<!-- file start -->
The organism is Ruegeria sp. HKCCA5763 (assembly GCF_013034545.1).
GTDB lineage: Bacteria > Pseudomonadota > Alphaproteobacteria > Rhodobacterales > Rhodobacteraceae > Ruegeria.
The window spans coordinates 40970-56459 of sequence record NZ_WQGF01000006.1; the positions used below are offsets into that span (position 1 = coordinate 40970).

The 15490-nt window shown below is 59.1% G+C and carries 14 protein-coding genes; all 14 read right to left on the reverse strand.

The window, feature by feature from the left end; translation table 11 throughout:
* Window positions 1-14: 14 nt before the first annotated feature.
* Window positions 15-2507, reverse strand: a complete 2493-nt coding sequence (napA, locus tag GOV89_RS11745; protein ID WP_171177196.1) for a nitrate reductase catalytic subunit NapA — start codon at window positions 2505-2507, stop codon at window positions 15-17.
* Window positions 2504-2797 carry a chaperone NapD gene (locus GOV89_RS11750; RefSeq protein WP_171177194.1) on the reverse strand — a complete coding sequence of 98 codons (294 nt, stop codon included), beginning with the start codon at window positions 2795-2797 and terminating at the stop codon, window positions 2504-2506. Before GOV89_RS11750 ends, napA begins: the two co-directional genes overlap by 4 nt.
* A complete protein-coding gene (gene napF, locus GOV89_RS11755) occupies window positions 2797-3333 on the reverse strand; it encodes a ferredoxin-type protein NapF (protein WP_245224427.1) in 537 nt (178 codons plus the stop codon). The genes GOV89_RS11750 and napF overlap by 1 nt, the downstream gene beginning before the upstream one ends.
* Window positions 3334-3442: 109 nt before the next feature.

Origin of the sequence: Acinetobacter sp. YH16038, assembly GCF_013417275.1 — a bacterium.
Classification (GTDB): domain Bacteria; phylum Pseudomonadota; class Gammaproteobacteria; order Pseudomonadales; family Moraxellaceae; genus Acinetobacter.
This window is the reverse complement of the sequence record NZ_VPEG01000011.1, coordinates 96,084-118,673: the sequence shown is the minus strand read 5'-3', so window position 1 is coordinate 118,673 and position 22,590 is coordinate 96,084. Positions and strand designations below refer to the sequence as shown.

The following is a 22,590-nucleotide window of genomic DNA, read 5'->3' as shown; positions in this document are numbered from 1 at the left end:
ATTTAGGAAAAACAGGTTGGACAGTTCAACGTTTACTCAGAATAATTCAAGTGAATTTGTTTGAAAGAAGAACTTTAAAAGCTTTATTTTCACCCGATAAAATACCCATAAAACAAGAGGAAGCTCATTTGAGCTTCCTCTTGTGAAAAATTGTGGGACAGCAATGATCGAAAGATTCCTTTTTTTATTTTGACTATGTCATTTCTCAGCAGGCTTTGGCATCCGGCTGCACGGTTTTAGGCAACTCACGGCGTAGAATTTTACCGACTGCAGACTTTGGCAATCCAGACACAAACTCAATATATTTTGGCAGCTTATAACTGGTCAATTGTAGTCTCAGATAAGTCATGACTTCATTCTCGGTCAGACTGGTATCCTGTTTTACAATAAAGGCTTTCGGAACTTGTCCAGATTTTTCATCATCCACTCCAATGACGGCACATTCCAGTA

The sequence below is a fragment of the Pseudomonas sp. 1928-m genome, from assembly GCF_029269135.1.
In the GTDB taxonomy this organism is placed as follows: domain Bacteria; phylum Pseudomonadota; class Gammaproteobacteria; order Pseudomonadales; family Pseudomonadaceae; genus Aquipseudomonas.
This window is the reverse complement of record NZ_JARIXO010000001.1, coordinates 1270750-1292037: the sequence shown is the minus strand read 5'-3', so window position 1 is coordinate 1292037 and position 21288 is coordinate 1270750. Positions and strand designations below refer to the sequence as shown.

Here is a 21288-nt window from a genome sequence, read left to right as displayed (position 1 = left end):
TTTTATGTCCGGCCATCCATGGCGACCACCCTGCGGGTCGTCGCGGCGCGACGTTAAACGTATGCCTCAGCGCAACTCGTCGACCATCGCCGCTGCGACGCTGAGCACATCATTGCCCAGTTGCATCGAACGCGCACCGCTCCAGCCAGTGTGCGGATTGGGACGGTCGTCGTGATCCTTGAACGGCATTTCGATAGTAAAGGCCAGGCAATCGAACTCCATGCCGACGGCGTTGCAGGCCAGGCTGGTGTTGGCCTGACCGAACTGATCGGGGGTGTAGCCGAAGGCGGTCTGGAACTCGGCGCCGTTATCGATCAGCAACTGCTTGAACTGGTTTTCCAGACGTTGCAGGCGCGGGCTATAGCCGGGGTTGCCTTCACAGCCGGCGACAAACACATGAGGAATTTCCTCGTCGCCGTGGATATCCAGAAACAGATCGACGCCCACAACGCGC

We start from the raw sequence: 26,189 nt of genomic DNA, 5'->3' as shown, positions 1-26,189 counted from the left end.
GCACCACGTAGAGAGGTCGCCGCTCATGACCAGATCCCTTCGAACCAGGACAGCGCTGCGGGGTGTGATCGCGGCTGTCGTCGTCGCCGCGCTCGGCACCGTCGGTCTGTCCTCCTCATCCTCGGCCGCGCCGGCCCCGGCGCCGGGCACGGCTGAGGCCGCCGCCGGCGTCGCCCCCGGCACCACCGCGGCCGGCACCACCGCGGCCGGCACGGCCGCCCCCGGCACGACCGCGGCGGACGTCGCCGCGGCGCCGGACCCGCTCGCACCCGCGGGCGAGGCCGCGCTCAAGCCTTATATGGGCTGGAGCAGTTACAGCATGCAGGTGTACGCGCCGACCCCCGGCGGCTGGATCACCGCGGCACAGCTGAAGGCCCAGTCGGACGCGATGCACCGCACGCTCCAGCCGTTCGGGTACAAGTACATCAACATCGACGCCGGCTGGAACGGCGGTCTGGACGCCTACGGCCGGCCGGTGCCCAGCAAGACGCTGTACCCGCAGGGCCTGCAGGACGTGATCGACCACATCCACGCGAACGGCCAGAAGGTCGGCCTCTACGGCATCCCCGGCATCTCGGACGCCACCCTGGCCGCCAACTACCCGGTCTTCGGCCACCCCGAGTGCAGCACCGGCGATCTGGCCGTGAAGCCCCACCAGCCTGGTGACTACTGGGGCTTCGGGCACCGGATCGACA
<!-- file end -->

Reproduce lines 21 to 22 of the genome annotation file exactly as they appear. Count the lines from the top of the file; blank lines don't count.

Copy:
We start from the raw sequence: 26,189 nt of genomic DNA, 5'->3' as shown, positions 1-26,189 counted from the left end.
GCACCACGTAGAGAGGTCGCCGCTCATGACCAGATCCCTTCGAACCAGGACAGCGCTGCGGGGTGTGATCGCGGCTGTCGTCGTCGCCGCGCTCGGCACCGTCGGTCTGTCCTCCTCATCCTCGGCCGCGCCGGCCCCGGCGCCGGGCACGGCTGAGGCCGCCGCCGGCGTCGCCCCCGGCACCACCGCGGCCGGCACCACCGCGGCCGGCACGGCCGCCCCCGGCACGACCGCGGCGGACGTCGCCGCGGCGCCGGACCCGCTCGCACCCGCGGGCGAGGCCGCGCTCAAGCCTTATATGGGCTGGAGCAGTTACAGCATGCAGGTGTACGCGCCGACCCCCGGCGGCTGGATCACCGCGGCACAGCTGAAGGCCCAGTCGGACGCGATGCACCGCACGCTCCAGCCGTTCGGGTACAAGTACATCAACATCGACGCCGGCTGGAACGGCGGTCTGGACGCCTACGGCCGGCCGGTGCCCAGCAAGACGCTGTACCCGCAGGGCCTGCAGGACGTGATCGACCACATCCACGCGAACGGCCAGAAGGTCGGCCTCTACGGCATCCCCGGCATCTCGGACGCCACCCTGGCCGCCAACTACCCGGTCTTCGGCCACCCCGAGTGCAGCACCGGCGATCTGGCCGTGAAGCCCCACCAGCCTGGTGACTACTGGGGCTTCGGGCACCGGATCGACA